UNCOVERING JACK THE RIPPER'S LONDON
RICHARD'S JACK THE RIPPER BOOK
JUST £7.99 PLUS POSTAGE AND PACKING
A DIFFERENT TYPE OF JACK THE RIPPER BOOK
Uncovering Jack the Ripper's London takes the reader on a journey back in time to the streets of the East End in 1888.
The book is not an attempt to solve the mystery of who Jack the Ripper was, but is rather a day by day account of the period between April and November 1888 when the Whitechapel Murders caused panic, terror and revulsion to surge through the district.
A DETAILED LOOK AT EAST END SOCIAL CONDITIONS
The book begins with an introduction to the appalling social conditions in the area and looks at how a combination of government indifference and blatant profiteering by slum land landlords had helped create a sordid underclass that dwelt on the periphery of polite society.
Having set the scene, the book then introduces the reader to the people who lived in the area at the time and highlights how the middle and upper classes came to see the poverty stricken East End as a dangerous area that might easily ignite and English revolution.
A DETAILED ACCOUNT OF THE WHITECHAPEL MURDERS
Having established the backcloth against which the Jack the Ripper murders occurred, the book then looks at several attacks that took place in the first few months of 1888 that may have been the early work of Jack the Ripper.
It then introduces the first two Whitechapel Murders - those of Emma Smith and Martha Tabram, murdered in April and August 1888 respectively - and shows how these killings began to impress upon the people of London that something decidedly untoward was occurring in the district of Whitechapel.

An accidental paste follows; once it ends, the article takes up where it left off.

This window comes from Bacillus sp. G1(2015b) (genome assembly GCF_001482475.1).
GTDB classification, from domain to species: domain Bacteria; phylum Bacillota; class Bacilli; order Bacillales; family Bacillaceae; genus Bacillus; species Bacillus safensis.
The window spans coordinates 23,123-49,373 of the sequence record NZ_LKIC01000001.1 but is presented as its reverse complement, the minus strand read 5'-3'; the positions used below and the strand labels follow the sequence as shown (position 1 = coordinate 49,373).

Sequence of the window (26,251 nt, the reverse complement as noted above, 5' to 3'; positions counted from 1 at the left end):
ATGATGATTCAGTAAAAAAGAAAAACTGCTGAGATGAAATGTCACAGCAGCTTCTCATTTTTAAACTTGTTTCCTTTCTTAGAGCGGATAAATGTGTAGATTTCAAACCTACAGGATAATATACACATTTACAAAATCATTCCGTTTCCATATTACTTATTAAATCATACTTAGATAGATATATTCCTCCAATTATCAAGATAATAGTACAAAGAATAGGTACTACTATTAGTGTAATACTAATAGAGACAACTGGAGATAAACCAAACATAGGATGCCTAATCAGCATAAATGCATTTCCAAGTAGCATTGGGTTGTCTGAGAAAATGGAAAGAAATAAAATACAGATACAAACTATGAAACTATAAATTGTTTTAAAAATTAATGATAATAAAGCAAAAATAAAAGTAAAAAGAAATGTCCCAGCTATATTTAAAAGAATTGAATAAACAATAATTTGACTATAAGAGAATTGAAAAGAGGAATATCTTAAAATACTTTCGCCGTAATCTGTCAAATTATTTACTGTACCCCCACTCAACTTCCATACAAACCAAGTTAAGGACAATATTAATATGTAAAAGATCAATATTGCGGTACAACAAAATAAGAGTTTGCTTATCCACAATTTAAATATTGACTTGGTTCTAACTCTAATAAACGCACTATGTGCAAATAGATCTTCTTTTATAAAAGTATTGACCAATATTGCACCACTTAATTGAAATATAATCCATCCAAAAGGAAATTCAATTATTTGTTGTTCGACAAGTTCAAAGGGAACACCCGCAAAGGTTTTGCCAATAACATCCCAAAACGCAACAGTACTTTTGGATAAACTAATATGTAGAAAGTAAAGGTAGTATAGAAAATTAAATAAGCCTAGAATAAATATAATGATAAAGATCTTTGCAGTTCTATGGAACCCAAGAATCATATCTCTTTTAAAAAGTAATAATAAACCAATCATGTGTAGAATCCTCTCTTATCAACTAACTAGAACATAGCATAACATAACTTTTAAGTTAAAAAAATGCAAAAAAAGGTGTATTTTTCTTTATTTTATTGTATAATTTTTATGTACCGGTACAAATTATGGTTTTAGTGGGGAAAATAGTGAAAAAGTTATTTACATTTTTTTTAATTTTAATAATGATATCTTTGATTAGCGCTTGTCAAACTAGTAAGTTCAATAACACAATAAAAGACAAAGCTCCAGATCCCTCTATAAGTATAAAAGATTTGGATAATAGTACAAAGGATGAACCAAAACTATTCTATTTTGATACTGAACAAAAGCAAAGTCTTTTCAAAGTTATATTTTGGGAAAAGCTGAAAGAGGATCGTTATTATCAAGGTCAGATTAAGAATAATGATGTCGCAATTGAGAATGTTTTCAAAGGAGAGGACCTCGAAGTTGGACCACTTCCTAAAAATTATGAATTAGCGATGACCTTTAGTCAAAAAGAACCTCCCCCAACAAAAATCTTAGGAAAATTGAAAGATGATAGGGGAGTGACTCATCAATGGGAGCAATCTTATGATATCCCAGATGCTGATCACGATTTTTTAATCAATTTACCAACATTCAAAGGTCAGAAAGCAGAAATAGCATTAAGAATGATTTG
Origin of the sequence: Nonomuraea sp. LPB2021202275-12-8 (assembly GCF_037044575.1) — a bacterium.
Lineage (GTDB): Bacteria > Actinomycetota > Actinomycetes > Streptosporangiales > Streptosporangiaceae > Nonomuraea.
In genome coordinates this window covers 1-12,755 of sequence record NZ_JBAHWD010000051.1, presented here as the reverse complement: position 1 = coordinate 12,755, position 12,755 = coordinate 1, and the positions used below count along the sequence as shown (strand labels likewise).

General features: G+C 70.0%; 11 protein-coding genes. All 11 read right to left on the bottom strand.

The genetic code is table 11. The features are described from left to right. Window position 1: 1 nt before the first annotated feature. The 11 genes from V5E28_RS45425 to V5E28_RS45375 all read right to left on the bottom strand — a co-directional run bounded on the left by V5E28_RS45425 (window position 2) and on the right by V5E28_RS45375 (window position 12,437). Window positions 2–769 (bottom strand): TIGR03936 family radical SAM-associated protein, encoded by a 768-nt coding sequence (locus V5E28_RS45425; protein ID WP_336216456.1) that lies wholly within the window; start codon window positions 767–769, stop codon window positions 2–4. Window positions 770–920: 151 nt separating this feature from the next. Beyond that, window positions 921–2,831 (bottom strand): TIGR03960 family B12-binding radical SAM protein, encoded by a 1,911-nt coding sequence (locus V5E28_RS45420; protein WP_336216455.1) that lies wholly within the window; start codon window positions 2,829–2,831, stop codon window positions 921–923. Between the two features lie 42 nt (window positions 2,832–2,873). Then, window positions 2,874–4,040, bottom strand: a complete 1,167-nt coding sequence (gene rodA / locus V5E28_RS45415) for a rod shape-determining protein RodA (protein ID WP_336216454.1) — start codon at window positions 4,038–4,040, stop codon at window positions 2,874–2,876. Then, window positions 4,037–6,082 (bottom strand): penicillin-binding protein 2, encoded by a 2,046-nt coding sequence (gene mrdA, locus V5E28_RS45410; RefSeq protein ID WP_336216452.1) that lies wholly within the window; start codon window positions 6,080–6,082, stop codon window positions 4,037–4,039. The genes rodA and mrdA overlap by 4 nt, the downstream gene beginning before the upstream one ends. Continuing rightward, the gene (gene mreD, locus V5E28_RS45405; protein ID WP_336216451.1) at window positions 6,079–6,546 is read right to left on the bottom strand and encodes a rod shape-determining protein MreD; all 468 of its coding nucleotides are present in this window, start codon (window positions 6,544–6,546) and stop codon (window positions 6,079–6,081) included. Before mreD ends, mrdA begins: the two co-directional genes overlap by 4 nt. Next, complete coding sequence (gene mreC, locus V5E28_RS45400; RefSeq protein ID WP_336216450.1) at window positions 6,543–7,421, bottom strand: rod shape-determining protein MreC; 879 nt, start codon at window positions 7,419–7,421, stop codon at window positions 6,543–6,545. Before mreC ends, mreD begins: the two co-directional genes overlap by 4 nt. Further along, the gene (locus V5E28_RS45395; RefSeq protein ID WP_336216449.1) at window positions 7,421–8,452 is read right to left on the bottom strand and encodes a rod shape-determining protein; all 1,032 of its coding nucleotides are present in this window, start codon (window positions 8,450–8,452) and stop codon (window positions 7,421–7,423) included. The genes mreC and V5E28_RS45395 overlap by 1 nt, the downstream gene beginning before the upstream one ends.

THE JACK THE RIPPER MURDERS BEGIN
Thus, when - at the end of August 1888 - the first definite victim of Jack the Ripper was murdered, the feelings of unease gave way to outright terror and the Jack the Ripper Murders sent a wave of panic coursing through the area.
A JOURNEY THROUGH TWELVE WEEKS OF TERROR
Uncovering Jack the Ripper's London then takes the reader on a breathless, fascinating and exciting journey through the twelve weeks when the Ripper was at large in the East End of London, and the police fought a - seemingly unsuccessful - battle against time to catch him before he could kill again.
The book looks at individual suspects who were brought in by the police in the wake of each murder. These suspects really do provide an insight into the type of criminal that the police believed they were looking for.
But they also illustrate that the district was inhabited by many people who, although they probably weren't responsible for the Jack the Ripper crimes themselves, were certainly capable of having committed them
A STUNNING ARRAY OF EVOCATIVE PHOTOGRAPHS
One of the glories of Uncovering Jack the Ripper's London is the stunning photographs that adorn its pages. These are made up of rarely seen Victorian black and white photos that show the streets of the East End as they were at the time of the murders.
But in addition, there are numerous photographs that were specially commissioned for the book itself and which show the streets as they are today. These were taken by photographer Sean East who - himself a former Metropolitan Police Officer - who spent many a winter's night traipsing the streets of Whitechapel and Spitalfields to capture the old houses and buildings at their most atmospheric.
A TRUE INSIGHT INTO THE EAST END OF 1888
The book will provide a true insight into the murders that rocked the world in 1888, and will introduce the reader to the streets and people that featured in the story.
A BOOK WRITTEN FROM A DIFFERENT VIEWPOINT
Judy Green, from Washington State wrote to thank Richard for his Jack the Ripper book and had this to say:-
SO ENJOY A JOURNEY BACK TO THE AUTUMN OF 1888
So, if you are looking for a book that captures the essence of the East End at the time of the Whitechapel Murders; if you want to read a book that looks into the daily lives of the people who lived through the terror; and if you want a true insight into how the murders unfolded in the autumn of 1888 then Richard's book Uncovering Jack the Ripper's London might well be right up your street.